When it comes to collecting black belts in karate, that practice has become a matter-of-fact part of James Johnson’s family.
Johnson, his parents and his eight siblings all have earned a black belt of varying degrees. In fact, his father, Willie, won 10 national karate titles and five world championships, and his mother, Vi, has captured five national titles.
And all of Johnson’s siblings have won national karate titles or have been a runner-up. In other words, the Johnson family is on top of the world when it comes to karate. It’s their way of life – as common as brushing one’s teeth.
One reason the Mavs made Johnson one of their prime offseason targets is because they wanted to add an element of toughness to their squad. Johnson has a perfect 20-0 record in his kick-boxing matches, including a perfect 7-0 in mixed martial arts (MMA) matches, so his resume as a tough dude isn’t questioned.
Fighting obviously isn’t condoned in the NBA. But it’s a welcome addition for the Mavs to have a player of Johnson’s stature to serve as a bodyguard of sorts if someone — like Marcus Morris of the Los Angeles Clippers unfortunately did in the playoffs last summer – dares to try and take liberties with and rough up point guard Luka Doncic.
“I don’t think they needed an enforcer like me to come in and enforce,” Johnson said. “Luka takes care of himself, and that’s one of the reasons I respect about him more than his game is that he’s able to stand up and fight for himself.
“How the rest of the guys took that challenge on and accepted that and looked after Luka, that’s just part of who I am.”
And part of why Johnson is a member of the Mavericks.
“James Johnson has multiple ratings in the martial arts, and he’s been a tough player in this league as long as he’s been in the league,” coach Rick Carlisle said. “He gives us toughness.”
A 6-7, 240-pound forward, Johnson is so tough that in his first MMA fight when he was 18 years old, he aggressively went all in on his opponent, winning the match in a Mike Tyson-like 97 seconds. In the MMA world, Johnson, in fact, is nicknamed Little Ali because of the fancy footwork he employs while devouring his opponents.
So how does Johnson’s skills as an MMA fighter translate to his skills on the basketball court? It’s a question he’s frequently asked.
“In fighting, you’re always training for that one person and it was just you versus him,” Johnson said. “But in basketball, it’s a team sport, so you have to do what’s needed.
“But me walking onto the court or me walking into the (MMA) game felt the same.”
The Mavs acquired Johnson from the Minnesota Timberwolves on Nov. 27 in a three-team trade that also involved the Detroit Pistons. And it wasn’t just Johnson’s physical approach to the game that attracted the Mavs.
Johnson also is very athletic, is a solid rebounder, and can finish at the rim with both hands. And after he was traded from Miami to Minnesota on Feb. 6, the Cheyenne, WY product averaged 12 points, 4.7 rebounds, a career-high tying 3.8 assists, while also shooting 50 percent from the field and a career-high 37 percent from beyond the 3-point arc in just 24.1 minutes per game for the Timberwolves.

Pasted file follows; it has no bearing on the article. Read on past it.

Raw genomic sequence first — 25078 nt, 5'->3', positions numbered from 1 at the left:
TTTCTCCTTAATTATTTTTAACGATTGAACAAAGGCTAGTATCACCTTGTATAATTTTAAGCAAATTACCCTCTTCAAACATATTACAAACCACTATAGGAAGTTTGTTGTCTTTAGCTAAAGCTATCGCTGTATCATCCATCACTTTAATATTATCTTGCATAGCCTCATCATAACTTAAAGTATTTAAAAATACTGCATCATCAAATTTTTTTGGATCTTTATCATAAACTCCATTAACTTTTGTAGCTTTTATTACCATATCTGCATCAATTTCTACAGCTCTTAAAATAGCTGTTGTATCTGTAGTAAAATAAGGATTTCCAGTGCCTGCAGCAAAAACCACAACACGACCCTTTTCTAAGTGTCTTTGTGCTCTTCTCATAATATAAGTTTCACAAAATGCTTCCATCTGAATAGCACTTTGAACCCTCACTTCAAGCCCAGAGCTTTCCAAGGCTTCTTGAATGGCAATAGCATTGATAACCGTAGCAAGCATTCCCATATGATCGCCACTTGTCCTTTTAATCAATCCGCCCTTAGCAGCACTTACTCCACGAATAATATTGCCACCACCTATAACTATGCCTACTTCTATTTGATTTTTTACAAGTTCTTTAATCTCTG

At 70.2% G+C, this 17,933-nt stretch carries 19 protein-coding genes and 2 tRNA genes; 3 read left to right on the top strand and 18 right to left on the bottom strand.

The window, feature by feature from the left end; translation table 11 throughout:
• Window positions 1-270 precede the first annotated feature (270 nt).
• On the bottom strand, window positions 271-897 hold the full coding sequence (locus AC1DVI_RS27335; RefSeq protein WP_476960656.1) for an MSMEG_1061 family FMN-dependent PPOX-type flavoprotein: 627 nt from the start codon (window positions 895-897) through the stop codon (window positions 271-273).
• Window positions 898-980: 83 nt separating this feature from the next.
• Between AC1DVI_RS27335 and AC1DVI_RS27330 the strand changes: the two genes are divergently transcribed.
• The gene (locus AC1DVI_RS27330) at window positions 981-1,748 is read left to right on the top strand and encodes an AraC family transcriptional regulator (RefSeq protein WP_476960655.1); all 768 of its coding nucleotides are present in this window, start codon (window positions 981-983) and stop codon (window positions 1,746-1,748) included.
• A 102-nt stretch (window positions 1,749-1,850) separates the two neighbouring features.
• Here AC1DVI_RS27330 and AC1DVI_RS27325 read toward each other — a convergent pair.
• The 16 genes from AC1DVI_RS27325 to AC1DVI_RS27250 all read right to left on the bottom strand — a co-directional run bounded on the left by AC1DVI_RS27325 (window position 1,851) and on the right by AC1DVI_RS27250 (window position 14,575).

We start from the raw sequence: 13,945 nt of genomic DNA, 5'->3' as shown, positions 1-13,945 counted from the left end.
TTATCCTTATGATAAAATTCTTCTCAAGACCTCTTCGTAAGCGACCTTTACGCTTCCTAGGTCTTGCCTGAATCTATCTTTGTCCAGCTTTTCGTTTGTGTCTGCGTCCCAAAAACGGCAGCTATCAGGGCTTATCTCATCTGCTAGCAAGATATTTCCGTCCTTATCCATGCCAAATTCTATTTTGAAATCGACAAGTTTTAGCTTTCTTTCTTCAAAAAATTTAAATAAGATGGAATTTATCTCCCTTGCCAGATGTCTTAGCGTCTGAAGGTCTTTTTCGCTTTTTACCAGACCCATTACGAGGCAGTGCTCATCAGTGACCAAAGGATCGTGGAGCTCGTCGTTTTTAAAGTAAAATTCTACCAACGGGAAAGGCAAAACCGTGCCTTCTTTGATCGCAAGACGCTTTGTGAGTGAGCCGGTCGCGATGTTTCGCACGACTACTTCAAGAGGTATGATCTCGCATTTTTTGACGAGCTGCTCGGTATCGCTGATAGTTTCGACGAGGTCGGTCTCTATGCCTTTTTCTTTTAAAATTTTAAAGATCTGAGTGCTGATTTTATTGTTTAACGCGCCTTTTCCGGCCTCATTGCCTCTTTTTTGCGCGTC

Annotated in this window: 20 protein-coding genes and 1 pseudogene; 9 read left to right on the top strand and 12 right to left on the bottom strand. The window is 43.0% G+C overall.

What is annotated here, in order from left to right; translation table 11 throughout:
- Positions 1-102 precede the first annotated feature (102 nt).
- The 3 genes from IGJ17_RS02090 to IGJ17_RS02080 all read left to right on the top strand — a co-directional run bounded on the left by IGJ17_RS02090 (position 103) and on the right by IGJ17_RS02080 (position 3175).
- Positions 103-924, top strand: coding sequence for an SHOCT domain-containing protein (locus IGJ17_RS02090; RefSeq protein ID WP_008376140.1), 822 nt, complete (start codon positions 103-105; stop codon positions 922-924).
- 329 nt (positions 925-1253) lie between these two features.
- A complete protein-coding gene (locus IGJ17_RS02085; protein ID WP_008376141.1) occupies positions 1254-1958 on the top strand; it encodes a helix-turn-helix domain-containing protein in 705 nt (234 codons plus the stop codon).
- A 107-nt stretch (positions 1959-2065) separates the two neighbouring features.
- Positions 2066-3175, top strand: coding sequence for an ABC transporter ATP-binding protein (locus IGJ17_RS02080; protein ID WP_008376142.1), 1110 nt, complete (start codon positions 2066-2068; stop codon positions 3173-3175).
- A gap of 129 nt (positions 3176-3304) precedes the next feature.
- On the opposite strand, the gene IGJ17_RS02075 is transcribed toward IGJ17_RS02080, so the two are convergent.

“I feel like if you can do something, you should,” Johnson said. “We have guys like Luka that really tear the pick-and-roll apart, and we have guys like KP (Kristaps Porzingis) who can really space the floor. My job is really just coming in here and doing what’s asked of me, being a vet, being an older player and just working hard.
“I know what I can bring, I understand why they brought me here. I feel it was more than just the toughness and the black belt, but I’m able to play whatever role that’s thrown my way.”
While MMA and all that it entails has been a hallmark of his early success in the world of sports, Johnson acknowledged that showing someone how to be tough is not a simple proposition.
“That’s not something you can teach, not something you can be coached on or anything like that,” he said. “It’s something you just got to develop within yourself. You can have heart. That’s all you need.”
When he watched the Mavs-Clippers playoff series, there’s one thing that stuck out in Johnson’s mind.
“When I was watching the games, I didn’t see any backing down from any of them at all, and that’s what you need,” he said. “I can work with that.”
A 12-year veteran who was the No. 16 overall pick of the 2009 NBA Draft out of Wake Forest, Johnson hasn’t gone through any live practices with the Mavs since training camp started last week. That likely will come this week as the Mavs prepare for Saturday’s preseason opener at Milwaukee.
“James Johnson had a slight knee issue – something that happened back in October,” Carlisle said. “He had an MCL strain in his knee, so he’s not doing anything live yet.
“But he’s going through all the technique stuff and he looks really good. And I think he’s on track to be involved in live activity come Tuesday or Wednesday.”
Johnson, 33, doesn’t believe he’s falling behind on any of the basic terminology with the Mavs.
“I’ve been going against coach for 12 years now,” he said. “So you learn a lot just from being his opponent.”
As far as the Mavs learning who he is, Johnson said: “I’m simple. I love to have fun, I love to take care of my teammates, go eat dinner and chill. Family guy.
“Who I know I will be for this team is a hard worker and someone who is going to give it up every night, and grind for sure.”